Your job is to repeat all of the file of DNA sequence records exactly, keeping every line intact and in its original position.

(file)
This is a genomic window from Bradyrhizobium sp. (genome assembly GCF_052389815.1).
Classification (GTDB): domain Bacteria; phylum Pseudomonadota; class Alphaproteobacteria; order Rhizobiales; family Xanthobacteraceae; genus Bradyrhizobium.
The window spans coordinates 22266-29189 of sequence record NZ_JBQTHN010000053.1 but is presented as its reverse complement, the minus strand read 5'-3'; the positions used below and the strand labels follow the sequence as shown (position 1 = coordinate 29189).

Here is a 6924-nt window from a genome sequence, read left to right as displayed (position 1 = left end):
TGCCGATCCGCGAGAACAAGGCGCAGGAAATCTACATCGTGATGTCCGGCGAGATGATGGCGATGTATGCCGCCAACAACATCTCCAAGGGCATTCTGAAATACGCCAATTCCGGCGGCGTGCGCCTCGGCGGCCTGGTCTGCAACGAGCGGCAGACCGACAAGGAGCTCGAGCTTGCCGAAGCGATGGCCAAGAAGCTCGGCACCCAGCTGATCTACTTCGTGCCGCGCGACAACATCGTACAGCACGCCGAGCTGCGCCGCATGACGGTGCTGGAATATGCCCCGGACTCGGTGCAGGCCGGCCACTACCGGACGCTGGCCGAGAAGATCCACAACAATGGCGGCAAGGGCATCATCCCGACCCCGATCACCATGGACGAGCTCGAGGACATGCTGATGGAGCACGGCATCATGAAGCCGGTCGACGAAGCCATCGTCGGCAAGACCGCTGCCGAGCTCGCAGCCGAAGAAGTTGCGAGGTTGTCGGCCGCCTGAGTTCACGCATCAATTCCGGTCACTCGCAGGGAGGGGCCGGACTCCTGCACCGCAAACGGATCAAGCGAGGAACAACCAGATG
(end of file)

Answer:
This is a genomic window from Bradyrhizobium sp. (genome assembly GCF_052389815.1).
Classification (GTDB): domain Bacteria; phylum Pseudomonadota; class Alphaproteobacteria; order Rhizobiales; family Xanthobacteraceae; genus Bradyrhizobium.
The window spans coordinates 22266-29189 of sequence record NZ_JBQTHN010000053.1 but is presented as its reverse complement, the minus strand read 5'-3'; the positions used below and the strand labels follow the sequence as shown (position 1 = coordinate 29189).

Here is a 6924-nt window from a genome sequence, read left to right as displayed (position 1 = left end):
TGCCGATCCGCGAGAACAAGGCGCAGGAAATCTACATCGTGATGTCCGGCGAGATGATGGCGATGTATGCCGCCAACAACATCTCCAAGGGCATTCTGAAATACGCCAATTCCGGCGGCGTGCGCCTCGGCGGCCTGGTCTGCAACGAGCGGCAGACCGACAAGGAGCTCGAGCTTGCCGAAGCGATGGCCAAGAAGCTCGGCACCCAGCTGATCTACTTCGTGCCGCGCGACAACATCGTACAGCACGCCGAGCTGCGCCGCATGACGGTGCTGGAATATGCCCCGGACTCGGTGCAGGCCGGCCACTACCGGACGCTGGCCGAGAAGATCCACAACAATGGCGGCAAGGGCATCATCCCGACCCCGATCACCATGGACGAGCTCGAGGACATGCTGATGGAGCACGGCATCATGAAGCCGGTCGACGAAGCCATCGTCGGCAAGACCGCTGCCGAGCTCGCAGCCGAAGAAGTTGCGAGGTTGTCGGCCGCCTGAGTTCACGCATCAATTCCGGTCACTCGCAGGGAGGGGCCGGACTCCTGCACCGCAAACGGATCAAGCGAGGAACAACCAGATG